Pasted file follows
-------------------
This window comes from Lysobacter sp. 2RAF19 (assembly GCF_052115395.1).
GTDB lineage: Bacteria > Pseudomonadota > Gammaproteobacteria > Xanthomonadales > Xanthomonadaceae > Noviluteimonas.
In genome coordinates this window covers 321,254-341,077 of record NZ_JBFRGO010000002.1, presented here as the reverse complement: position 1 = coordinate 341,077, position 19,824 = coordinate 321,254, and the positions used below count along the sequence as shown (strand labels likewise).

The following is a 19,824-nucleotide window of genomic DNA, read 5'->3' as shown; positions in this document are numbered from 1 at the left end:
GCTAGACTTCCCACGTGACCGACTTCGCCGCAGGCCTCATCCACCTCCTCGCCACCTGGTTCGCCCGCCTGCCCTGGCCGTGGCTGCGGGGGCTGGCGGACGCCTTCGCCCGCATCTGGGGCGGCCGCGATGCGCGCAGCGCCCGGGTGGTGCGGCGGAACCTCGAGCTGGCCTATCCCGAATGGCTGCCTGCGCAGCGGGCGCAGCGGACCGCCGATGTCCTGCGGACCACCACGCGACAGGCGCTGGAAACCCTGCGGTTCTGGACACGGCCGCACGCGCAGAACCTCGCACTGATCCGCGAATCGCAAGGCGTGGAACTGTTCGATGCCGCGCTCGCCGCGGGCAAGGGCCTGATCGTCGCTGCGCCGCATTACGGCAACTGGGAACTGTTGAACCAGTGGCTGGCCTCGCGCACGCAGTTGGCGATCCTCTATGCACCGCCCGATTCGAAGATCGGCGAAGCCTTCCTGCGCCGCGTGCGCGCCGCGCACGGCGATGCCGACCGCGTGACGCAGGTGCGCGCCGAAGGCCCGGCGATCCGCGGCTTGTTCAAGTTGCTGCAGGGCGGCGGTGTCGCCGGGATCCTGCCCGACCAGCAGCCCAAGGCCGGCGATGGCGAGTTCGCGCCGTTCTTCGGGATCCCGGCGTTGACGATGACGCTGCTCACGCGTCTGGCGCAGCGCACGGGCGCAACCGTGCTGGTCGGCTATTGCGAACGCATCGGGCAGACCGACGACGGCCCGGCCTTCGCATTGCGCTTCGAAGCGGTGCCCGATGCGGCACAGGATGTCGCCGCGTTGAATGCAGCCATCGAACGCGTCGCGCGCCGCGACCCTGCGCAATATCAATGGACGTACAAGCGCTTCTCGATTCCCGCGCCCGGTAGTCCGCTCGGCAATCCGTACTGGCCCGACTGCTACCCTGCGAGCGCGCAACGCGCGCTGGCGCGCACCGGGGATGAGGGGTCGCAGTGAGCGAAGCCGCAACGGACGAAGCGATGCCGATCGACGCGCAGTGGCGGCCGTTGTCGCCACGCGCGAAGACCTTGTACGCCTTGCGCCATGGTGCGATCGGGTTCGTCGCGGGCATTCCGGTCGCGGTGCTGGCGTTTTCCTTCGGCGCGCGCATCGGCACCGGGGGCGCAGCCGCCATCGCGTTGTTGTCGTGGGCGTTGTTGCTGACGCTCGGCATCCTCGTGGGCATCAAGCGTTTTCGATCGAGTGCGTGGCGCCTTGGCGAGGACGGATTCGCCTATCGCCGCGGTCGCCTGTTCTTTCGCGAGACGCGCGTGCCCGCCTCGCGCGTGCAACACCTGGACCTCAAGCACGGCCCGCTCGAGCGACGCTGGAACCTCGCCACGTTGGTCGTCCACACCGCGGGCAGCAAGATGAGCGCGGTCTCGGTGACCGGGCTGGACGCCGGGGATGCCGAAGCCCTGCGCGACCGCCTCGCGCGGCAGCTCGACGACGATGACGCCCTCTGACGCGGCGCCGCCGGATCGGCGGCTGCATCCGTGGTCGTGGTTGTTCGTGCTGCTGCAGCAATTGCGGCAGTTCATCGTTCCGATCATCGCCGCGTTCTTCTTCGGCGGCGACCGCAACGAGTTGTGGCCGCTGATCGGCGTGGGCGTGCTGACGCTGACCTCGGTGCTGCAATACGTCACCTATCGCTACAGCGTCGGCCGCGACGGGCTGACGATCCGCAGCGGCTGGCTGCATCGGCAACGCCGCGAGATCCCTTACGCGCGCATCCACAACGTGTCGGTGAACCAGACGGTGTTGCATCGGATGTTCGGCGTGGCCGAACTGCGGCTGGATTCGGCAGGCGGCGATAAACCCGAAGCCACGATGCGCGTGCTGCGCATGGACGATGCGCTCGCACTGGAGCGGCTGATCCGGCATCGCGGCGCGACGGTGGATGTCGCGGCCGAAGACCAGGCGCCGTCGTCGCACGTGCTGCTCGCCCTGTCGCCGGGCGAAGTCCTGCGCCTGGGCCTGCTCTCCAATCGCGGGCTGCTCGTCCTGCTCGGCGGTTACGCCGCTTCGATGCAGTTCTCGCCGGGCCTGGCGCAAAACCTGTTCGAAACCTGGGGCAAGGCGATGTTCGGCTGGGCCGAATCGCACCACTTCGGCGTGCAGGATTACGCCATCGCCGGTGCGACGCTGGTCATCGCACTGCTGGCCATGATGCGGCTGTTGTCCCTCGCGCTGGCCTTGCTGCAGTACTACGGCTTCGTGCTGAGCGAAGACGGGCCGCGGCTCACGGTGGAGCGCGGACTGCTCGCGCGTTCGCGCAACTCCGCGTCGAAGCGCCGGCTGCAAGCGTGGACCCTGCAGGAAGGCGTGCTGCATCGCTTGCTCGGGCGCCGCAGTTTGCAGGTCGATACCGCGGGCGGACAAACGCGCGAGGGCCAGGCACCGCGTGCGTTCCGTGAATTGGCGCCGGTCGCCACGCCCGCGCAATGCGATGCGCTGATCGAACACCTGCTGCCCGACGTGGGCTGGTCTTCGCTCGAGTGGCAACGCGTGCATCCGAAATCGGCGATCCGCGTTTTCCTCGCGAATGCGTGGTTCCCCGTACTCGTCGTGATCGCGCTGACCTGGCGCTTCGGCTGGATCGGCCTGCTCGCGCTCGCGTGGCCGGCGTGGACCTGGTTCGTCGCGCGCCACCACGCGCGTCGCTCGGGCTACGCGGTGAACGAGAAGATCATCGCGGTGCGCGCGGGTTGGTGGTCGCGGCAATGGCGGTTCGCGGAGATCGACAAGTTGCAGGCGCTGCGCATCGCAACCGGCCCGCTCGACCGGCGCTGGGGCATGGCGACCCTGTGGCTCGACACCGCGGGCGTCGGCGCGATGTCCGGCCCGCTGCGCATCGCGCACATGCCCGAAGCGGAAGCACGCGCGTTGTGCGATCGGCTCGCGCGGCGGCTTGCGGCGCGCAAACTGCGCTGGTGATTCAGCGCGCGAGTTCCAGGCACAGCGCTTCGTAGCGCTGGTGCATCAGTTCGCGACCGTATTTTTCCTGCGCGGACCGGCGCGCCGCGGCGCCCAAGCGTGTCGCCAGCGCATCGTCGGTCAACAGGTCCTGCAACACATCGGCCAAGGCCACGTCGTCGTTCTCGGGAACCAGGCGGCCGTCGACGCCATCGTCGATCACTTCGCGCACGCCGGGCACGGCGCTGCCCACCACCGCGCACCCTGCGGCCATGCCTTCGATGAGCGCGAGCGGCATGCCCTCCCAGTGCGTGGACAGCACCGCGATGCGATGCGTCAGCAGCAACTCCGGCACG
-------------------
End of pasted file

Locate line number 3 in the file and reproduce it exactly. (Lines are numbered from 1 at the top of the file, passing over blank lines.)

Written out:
In genome coordinates this window covers 321,254-341,077 of record NZ_JBFRGO010000002.1, presented here as the reverse complement: position 1 = coordinate 341,077, position 19,824 = coordinate 321,254, and the positions used below count along the sequence as shown (strand labels likewise).